Against a lovely moonlit backdrop, Luke Combs sang a moving rendition of “Going, Going, Gone” at the Grammys, with violins nicely augmenting his acoustic strumming. Truly no disrespect to a solid performance, but when a low-key ballad airs late into an awards show that runs nearly four hours, it tends to fade into the background.
Harry Styles’ 15-night run at Madison Square Garden was electric. The perpetually amped-up Styles demonstrated he can command a crowd night after night without ever losing his affable charm and magnetic stage personality. But at the Grammys stage, he seemed a bit tired during “As It Was,” failing to capture the buoyant energy that usually makes him such a delight to watch in concert. It was an off night for a performer who is typically one of the most delightful live acts around.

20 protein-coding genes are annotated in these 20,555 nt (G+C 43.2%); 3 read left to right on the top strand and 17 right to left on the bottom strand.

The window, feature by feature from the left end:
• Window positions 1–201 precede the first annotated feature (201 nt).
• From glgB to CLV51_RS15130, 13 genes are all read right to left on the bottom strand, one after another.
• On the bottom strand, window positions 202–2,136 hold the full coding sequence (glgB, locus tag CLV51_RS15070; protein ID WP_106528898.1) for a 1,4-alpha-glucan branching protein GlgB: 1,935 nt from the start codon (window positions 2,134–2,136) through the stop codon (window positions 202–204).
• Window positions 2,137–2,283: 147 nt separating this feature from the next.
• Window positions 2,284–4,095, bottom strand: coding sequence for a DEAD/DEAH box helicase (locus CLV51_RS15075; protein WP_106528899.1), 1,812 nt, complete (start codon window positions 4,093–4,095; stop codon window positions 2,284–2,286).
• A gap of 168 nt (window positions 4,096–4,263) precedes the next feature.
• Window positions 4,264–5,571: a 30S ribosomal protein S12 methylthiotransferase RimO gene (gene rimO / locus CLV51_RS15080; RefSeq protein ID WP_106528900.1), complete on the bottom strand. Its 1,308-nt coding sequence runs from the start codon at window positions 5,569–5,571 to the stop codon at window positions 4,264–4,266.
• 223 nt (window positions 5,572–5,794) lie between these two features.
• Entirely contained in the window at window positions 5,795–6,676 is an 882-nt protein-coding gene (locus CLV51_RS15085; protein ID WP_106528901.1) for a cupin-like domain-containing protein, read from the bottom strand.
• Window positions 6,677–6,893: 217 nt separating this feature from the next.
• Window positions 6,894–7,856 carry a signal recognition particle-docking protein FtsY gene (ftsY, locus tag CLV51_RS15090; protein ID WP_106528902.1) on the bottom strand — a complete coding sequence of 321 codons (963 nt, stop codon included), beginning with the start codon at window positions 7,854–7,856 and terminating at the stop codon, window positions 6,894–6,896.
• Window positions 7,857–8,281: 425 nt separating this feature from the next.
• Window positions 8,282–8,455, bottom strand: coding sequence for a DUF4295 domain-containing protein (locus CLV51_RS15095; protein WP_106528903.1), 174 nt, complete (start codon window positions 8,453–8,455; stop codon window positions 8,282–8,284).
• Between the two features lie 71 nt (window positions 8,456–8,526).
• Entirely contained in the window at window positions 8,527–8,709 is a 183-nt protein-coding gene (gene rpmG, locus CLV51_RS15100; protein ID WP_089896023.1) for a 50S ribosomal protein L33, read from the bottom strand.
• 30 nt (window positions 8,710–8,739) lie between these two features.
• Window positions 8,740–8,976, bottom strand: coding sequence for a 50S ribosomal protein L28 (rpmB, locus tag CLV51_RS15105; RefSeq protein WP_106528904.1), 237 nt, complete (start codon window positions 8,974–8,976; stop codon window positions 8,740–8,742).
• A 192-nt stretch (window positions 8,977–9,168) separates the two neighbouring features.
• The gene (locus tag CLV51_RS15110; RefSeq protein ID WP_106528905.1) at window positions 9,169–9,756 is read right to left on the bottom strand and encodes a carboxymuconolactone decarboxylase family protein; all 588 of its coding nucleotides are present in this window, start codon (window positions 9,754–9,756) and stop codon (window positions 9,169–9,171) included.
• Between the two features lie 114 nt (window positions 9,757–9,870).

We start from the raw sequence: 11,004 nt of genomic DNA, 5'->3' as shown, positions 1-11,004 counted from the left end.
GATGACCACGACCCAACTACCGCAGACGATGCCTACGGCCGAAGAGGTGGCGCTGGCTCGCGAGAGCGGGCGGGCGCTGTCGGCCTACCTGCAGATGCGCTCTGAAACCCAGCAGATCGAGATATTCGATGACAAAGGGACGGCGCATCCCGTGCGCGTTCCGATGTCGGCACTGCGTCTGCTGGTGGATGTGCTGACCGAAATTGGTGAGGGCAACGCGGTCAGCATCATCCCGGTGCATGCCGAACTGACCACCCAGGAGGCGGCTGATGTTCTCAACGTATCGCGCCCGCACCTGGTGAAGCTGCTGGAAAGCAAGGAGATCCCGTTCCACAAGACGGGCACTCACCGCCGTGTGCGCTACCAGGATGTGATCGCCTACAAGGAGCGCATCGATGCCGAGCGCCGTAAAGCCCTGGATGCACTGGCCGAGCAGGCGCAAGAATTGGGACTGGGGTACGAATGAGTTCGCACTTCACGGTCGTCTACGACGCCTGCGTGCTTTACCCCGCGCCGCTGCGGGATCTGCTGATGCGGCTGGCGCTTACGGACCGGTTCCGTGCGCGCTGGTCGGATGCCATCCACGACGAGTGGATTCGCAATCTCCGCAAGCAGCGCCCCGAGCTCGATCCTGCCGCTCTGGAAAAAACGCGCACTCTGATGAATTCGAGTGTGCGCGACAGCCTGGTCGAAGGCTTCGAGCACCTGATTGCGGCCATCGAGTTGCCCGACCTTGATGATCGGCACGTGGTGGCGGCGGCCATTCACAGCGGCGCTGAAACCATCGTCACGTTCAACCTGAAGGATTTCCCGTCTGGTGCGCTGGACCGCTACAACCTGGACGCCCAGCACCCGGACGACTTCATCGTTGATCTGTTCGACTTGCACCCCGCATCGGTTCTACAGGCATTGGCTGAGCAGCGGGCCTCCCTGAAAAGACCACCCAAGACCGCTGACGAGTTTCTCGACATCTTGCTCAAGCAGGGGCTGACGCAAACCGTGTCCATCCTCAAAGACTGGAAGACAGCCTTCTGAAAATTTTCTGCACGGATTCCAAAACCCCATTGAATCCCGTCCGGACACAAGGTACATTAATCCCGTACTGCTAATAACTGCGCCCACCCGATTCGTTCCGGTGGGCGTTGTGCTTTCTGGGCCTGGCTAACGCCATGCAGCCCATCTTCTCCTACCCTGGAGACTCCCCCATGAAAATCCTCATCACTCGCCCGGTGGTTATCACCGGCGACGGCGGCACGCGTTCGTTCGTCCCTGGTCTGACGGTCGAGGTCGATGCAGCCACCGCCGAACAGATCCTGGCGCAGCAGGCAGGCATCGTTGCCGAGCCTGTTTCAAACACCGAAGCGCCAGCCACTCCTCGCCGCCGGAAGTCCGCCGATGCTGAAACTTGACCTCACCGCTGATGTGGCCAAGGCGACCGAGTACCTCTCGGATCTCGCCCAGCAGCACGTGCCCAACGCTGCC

Stevie Wonder, Smokey Robinson, Chris Stapleton
Stevie Wonder is one of the greatest musical talents of all time, so having the three-time album of the year champion lead a Motown medley in tribute to Berry Gordy and Smokey Robinson during the 2023 telecast seemed like a no-brainer. But while Chris Stapleton and Wonder sizzled when trading lines on the latter’s irrepressibly funky “Higher Ground,” the rest of the medley fell a bit flat. Robinson sounded good on “Tears of a Clown,” but it felt like a slightly odd choice to spotlight, and the rendition of the Temptations’ “The Way You Do the Things You Do” was too mild to make an impact.
The eclectic newcomer gave the Grammys a smooth, likable performance of his Hot 100-topping breakthrough, “Bad Habit,” with fellow genre-bender Thundercat backing him on bass. Nothing against the performance, but similar to Combs’ placement in the run of show, this slow, vibey song might have landed better had it not come so late into the night.